The familiar three lights from the first Sentry are still there, showing battery, CO, and ADS-B status, but now pilots can tap the power button to cycle through each of the screens for more information. This is ideal for troubleshooting, but for normal operations we found ourselves flying with it on CO status. The screen is an OLED, which is both easy to read in direct sunlight but power-efficient so there’s essentially no battery life penalty.

Unmatched battery life

Speaking of battery life, this is one area where Sentry Plus is the undisputed leader. With up to 18 hours of use on a single charge, it will last for an entire weekend of flying and still have a reserve. We flew with Sentry Plus for a week (four flights in a variety of airplanes) and never charged it. This just makes life easier—we always try to start a trip with a fully-charged battery, but sometimes that’s not possible. The long battery life offers some insurance for situations like that.

Another enhancement with the battery is the ability to charge from smart-charging plugs. Many consumer electronics these days, including newer iPhones and laptops, use USB-C plugs to provide faster charge times (sometimes called Power Delivery). While the original Sentry will not charge from these sources, Sentry Plus takes it in stride. It’s another convenience feature, since you don’t have to carry a proprietary charging cable or plug.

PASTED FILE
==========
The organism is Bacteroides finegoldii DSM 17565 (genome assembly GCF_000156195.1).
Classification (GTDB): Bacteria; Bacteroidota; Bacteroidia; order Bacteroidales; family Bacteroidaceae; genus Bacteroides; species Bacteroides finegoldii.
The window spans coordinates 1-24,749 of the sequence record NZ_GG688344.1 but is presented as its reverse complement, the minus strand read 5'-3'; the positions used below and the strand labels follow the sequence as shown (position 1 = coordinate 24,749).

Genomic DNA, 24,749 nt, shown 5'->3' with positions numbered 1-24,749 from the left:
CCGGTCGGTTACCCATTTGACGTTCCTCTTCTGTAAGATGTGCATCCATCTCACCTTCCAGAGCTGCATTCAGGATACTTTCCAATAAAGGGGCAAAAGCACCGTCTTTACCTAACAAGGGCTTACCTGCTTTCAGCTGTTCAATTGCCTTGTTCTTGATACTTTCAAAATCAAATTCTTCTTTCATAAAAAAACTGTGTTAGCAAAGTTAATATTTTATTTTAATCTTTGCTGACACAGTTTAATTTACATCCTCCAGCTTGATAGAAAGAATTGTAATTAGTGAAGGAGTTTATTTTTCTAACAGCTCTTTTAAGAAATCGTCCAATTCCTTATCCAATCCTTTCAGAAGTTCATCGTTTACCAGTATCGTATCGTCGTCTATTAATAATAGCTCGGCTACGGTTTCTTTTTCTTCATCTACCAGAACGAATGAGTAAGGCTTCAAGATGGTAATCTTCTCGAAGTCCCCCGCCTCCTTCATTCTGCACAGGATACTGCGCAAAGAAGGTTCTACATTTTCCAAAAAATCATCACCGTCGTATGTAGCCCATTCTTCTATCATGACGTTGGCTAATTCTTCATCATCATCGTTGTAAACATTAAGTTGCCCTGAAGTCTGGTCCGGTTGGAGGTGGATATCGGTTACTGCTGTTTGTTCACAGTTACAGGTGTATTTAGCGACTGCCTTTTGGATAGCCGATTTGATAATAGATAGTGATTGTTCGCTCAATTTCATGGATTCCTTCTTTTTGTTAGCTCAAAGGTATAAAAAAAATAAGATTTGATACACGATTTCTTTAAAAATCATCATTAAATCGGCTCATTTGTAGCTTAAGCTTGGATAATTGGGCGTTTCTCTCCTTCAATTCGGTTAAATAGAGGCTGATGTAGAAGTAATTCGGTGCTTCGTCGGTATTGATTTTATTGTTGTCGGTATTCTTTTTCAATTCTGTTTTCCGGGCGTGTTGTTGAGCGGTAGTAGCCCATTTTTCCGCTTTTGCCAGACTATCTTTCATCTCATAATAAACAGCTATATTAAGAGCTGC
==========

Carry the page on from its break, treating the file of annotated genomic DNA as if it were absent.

There’s also a new auto power on/off option. When this is set to on and Sentry Plus is connected to externalpower (cigarette lighter plug, battery pack, or aircraft electrical system), the device will automatically turn on without the need to push any buttons. It will also automatically turn off when it detects the flight is over (power off and groundspeed below 10 knots for 45 seconds). This is a great option for pilots who want to build a Sentry Plus into an experimental airplane panel or mount it in a more convenient location that’s out of arm’s reach.